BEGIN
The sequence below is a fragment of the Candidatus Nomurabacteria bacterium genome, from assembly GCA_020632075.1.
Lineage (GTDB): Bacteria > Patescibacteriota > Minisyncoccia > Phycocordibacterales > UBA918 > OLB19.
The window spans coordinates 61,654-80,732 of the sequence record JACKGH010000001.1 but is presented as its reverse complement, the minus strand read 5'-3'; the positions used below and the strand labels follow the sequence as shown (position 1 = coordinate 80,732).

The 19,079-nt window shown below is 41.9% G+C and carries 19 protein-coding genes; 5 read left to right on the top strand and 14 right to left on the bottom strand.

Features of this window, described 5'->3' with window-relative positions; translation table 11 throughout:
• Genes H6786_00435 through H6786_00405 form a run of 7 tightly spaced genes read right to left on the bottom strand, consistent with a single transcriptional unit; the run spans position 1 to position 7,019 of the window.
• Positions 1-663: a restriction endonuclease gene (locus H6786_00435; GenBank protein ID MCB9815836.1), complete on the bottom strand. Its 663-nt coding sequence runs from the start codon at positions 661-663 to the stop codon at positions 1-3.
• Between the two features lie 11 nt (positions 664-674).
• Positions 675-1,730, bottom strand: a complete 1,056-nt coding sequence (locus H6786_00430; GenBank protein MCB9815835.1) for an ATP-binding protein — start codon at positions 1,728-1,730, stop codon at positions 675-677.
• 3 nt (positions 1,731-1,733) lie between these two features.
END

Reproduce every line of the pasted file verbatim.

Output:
The sequence below is a fragment of the Candidatus Nomurabacteria bacterium genome, from assembly GCA_020632075.1.
Lineage (GTDB): Bacteria > Patescibacteriota > Minisyncoccia > Phycocordibacterales > UBA918 > OLB19.
The window spans coordinates 61,654-80,732 of the sequence record JACKGH010000001.1 but is presented as its reverse complement, the minus strand read 5'-3'; the positions used below and the strand labels follow the sequence as shown (position 1 = coordinate 80,732).

The 19,079-nt window shown below is 41.9% G+C and carries 19 protein-coding genes; 5 read left to right on the top strand and 14 right to left on the bottom strand.

Features of this window, described 5'->3' with window-relative positions; translation table 11 throughout:
• Genes H6786_00435 through H6786_00405 form a run of 7 tightly spaced genes read right to left on the bottom strand, consistent with a single transcriptional unit; the run spans position 1 to position 7,019 of the window.
• Positions 1-663: a restriction endonuclease gene (locus H6786_00435; GenBank protein ID MCB9815836.1), complete on the bottom strand. Its 663-nt coding sequence runs from the start codon at positions 661-663 to the stop codon at positions 1-3.
• Between the two features lie 11 nt (positions 664-674).
• Positions 675-1,730, bottom strand: a complete 1,056-nt coding sequence (locus H6786_00430; GenBank protein MCB9815835.1) for an ATP-binding protein — start codon at positions 1,728-1,730, stop codon at positions 675-677.
• 3 nt (positions 1,731-1,733) lie between these two features.